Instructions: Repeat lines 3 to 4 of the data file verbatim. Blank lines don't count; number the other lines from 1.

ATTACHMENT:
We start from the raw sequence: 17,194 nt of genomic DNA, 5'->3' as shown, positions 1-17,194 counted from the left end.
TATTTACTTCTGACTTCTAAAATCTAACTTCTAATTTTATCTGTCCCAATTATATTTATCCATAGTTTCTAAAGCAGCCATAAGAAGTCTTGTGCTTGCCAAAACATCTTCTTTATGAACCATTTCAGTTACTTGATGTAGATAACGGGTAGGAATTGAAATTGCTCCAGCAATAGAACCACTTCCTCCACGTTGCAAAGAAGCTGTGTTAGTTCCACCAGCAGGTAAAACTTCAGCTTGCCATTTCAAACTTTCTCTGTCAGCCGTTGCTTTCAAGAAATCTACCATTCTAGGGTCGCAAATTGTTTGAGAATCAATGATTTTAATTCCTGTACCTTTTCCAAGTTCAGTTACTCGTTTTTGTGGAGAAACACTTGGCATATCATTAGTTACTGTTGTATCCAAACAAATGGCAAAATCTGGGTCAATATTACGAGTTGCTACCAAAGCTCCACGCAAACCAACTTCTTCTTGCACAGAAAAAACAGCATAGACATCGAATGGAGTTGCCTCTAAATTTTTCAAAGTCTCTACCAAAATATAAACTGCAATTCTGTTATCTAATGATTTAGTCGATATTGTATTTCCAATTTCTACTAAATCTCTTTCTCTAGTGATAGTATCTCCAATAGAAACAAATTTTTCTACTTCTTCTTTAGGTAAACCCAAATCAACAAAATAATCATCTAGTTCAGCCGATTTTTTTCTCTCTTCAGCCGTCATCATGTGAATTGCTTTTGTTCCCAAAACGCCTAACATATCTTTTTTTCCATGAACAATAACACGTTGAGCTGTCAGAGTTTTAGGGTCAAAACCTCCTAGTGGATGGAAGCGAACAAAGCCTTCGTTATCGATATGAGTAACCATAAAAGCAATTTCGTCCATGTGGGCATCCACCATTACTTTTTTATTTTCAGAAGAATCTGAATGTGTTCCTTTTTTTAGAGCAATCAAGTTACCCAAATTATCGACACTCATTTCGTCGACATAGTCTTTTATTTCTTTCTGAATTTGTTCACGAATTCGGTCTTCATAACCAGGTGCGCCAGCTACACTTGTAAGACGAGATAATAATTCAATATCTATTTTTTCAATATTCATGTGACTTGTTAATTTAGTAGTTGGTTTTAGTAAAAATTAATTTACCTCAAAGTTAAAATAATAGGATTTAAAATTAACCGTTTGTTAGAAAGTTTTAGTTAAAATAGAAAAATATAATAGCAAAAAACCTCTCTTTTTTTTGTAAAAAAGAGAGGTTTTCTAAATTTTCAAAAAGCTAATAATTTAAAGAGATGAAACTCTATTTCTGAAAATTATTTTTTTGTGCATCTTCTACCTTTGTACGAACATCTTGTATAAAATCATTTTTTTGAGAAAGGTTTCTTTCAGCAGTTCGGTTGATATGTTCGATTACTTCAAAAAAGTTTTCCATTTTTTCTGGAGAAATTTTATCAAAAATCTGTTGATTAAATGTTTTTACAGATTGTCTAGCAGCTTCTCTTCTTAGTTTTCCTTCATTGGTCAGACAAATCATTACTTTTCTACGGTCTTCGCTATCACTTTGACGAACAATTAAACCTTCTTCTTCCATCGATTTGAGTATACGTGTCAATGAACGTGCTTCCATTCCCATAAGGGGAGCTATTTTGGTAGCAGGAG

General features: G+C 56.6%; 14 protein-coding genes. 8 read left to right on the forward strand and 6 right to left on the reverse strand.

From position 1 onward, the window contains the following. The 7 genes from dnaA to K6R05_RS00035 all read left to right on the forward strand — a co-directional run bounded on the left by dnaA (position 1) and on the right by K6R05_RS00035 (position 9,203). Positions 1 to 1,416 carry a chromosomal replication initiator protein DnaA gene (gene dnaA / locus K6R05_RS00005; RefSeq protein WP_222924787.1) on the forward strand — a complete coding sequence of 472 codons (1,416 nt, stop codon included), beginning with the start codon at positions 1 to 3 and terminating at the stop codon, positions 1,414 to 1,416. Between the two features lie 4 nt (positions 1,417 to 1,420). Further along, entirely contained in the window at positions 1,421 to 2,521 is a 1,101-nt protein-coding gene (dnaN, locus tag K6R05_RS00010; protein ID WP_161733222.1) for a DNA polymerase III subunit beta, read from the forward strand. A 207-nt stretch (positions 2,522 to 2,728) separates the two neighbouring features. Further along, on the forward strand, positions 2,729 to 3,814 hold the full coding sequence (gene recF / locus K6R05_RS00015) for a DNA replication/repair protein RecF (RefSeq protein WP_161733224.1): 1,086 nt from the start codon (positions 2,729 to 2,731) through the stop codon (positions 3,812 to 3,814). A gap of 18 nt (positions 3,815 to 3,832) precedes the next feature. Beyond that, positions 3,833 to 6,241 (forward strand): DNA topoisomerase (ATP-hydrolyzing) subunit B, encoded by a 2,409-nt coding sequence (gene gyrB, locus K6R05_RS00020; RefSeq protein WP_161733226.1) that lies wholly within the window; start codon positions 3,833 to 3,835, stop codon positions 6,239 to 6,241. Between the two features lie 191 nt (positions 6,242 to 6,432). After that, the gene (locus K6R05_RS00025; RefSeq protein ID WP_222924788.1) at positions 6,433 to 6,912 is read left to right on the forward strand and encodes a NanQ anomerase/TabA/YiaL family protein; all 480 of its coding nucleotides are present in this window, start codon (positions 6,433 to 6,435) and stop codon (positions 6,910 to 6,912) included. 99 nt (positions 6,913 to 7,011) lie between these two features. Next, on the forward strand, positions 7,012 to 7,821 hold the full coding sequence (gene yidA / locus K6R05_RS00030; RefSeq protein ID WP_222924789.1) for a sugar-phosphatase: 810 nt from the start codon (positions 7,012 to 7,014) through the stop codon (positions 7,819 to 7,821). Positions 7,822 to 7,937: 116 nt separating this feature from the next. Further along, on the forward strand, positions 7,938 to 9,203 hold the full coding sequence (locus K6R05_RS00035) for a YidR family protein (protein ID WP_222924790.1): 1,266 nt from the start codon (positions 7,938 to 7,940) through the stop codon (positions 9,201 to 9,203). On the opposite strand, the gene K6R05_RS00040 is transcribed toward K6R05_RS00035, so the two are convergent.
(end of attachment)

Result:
General features: G+C 56.6%; 14 protein-coding genes. 8 read left to right on the forward strand and 6 right to left on the reverse strand.

From position 1 onward, the window contains the following. The 7 genes from dnaA to K6R05_RS00035 all read left to right on the forward strand — a co-directional run bounded on the left by dnaA (position 1) and on the right by K6R05_RS00035 (position 9,203). Positions 1 to 1,416 carry a chromosomal replication initiator protein DnaA gene (gene dnaA / locus K6R05_RS00005; RefSeq protein WP_222924787.1) on the forward strand — a complete coding sequence of 472 codons (1,416 nt, stop codon included), beginning with the start codon at positions 1 to 3 and terminating at the stop codon, positions 1,414 to 1,416. Between the two features lie 4 nt (positions 1,417 to 1,420). Further along, entirely contained in the window at positions 1,421 to 2,521 is a 1,101-nt protein-coding gene (dnaN, locus tag K6R05_RS00010; protein ID WP_161733222.1) for a DNA polymerase III subunit beta, read from the forward strand. A 207-nt stretch (positions 2,522 to 2,728) separates the two neighbouring features. Further along, on the forward strand, positions 2,729 to 3,814 hold the full coding sequence (gene recF / locus K6R05_RS00015) for a DNA replication/repair protein RecF (RefSeq protein WP_161733224.1): 1,086 nt from the start codon (positions 2,729 to 2,731) through the stop codon (positions 3,812 to 3,814). A gap of 18 nt (positions 3,815 to 3,832) precedes the next feature. Beyond that, positions 3,833 to 6,241 (forward strand): DNA topoisomerase (ATP-hydrolyzing) subunit B, encoded by a 2,409-nt coding sequence (gene gyrB, locus K6R05_RS00020; RefSeq protein WP_161733226.1) that lies wholly within the window; start codon positions 3,833 to 3,835, stop codon positions 6,239 to 6,241. Between the two features lie 191 nt (positions 6,242 to 6,432). After that, the gene (locus K6R05_RS00025; RefSeq protein ID WP_222924788.1) at positions 6,433 to 6,912 is read left to right on the forward strand and encodes a NanQ anomerase/TabA/YiaL family protein; all 480 of its coding nucleotides are present in this window, start codon (positions 6,433 to 6,435) and stop codon (positions 6,910 to 6,912) included. 99 nt (positions 6,913 to 7,011) lie between these two features. Next, on the forward strand, positions 7,012 to 7,821 hold the full coding sequence (gene yidA / locus K6R05_RS00030; RefSeq protein ID WP_222924789.1) for a sugar-phosphatase: 810 nt from the start codon (positions 7,012 to 7,014) through the stop codon (positions 7,819 to 7,821). Positions 7,822 to 7,937: 116 nt separating this feature from the next. Further along, on the forward strand, positions 7,938 to 9,203 hold the full coding sequence (locus K6R05_RS00035) for a YidR family protein (protein ID WP_222924790.1): 1,266 nt from the start codon (positions 7,938 to 7,940) through the stop codon (positions 9,201 to 9,203). On the opposite strand, the gene K6R05_RS00040 is transcribed toward K6R05_RS00035, so the two are convergent.